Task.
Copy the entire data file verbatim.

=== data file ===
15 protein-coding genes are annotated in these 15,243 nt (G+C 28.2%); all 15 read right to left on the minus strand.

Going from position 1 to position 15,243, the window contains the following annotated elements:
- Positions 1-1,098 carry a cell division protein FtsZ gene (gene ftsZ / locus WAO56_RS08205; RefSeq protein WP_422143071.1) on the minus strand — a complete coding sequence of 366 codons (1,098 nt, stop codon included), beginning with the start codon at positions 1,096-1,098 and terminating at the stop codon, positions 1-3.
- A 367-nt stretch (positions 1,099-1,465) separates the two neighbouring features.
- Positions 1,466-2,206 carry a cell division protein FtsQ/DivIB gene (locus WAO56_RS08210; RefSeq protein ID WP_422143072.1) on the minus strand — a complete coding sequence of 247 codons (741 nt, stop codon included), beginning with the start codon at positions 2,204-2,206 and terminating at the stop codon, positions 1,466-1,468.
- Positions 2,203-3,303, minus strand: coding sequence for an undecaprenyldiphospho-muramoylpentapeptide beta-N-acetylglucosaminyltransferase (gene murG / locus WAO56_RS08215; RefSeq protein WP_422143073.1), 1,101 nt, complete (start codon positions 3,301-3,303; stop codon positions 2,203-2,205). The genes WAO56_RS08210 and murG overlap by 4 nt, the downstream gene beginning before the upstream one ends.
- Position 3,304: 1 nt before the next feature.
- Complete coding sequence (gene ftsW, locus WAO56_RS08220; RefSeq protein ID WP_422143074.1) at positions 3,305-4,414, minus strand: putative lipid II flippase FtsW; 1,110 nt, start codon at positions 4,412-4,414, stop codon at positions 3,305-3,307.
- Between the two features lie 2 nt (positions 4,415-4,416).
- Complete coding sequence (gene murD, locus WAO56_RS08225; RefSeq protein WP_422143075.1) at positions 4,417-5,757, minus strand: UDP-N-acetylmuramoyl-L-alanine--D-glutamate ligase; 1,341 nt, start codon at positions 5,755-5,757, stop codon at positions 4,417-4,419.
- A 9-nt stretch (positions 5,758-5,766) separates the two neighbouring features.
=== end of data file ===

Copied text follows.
15 protein-coding genes are annotated in these 15,243 nt (G+C 28.2%); all 15 read right to left on the minus strand.

Going from position 1 to position 15,243, the window contains the following annotated elements:
- Positions 1-1,098 carry a cell division protein FtsZ gene (gene ftsZ / locus WAO56_RS08205; RefSeq protein WP_422143071.1) on the minus strand — a complete coding sequence of 366 codons (1,098 nt, stop codon included), beginning with the start codon at positions 1,096-1,098 and terminating at the stop codon, positions 1-3.
- A 367-nt stretch (positions 1,099-1,465) separates the two neighbouring features.
- Positions 1,466-2,206 carry a cell division protein FtsQ/DivIB gene (locus WAO56_RS08210; RefSeq protein ID WP_422143072.1) on the minus strand — a complete coding sequence of 247 codons (741 nt, stop codon included), beginning with the start codon at positions 2,204-2,206 and terminating at the stop codon, positions 1,466-1,468.
- Positions 2,203-3,303, minus strand: coding sequence for an undecaprenyldiphospho-muramoylpentapeptide beta-N-acetylglucosaminyltransferase (gene murG / locus WAO56_RS08215; RefSeq protein WP_422143073.1), 1,101 nt, complete (start codon positions 3,301-3,303; stop codon positions 2,203-2,205). The genes WAO56_RS08210 and murG overlap by 4 nt, the downstream gene beginning before the upstream one ends.
- Position 3,304: 1 nt before the next feature.
- Complete coding sequence (gene ftsW, locus WAO56_RS08220; RefSeq protein ID WP_422143074.1) at positions 3,305-4,414, minus strand: putative lipid II flippase FtsW; 1,110 nt, start codon at positions 4,412-4,414, stop codon at positions 3,305-3,307.
- Between the two features lie 2 nt (positions 4,415-4,416).
- Complete coding sequence (gene murD, locus WAO56_RS08225; RefSeq protein WP_422143075.1) at positions 4,417-5,757, minus strand: UDP-N-acetylmuramoyl-L-alanine--D-glutamate ligase; 1,341 nt, start codon at positions 5,755-5,757, stop codon at positions 4,417-4,419.
- A 9-nt stretch (positions 5,758-5,766) separates the two neighbouring features.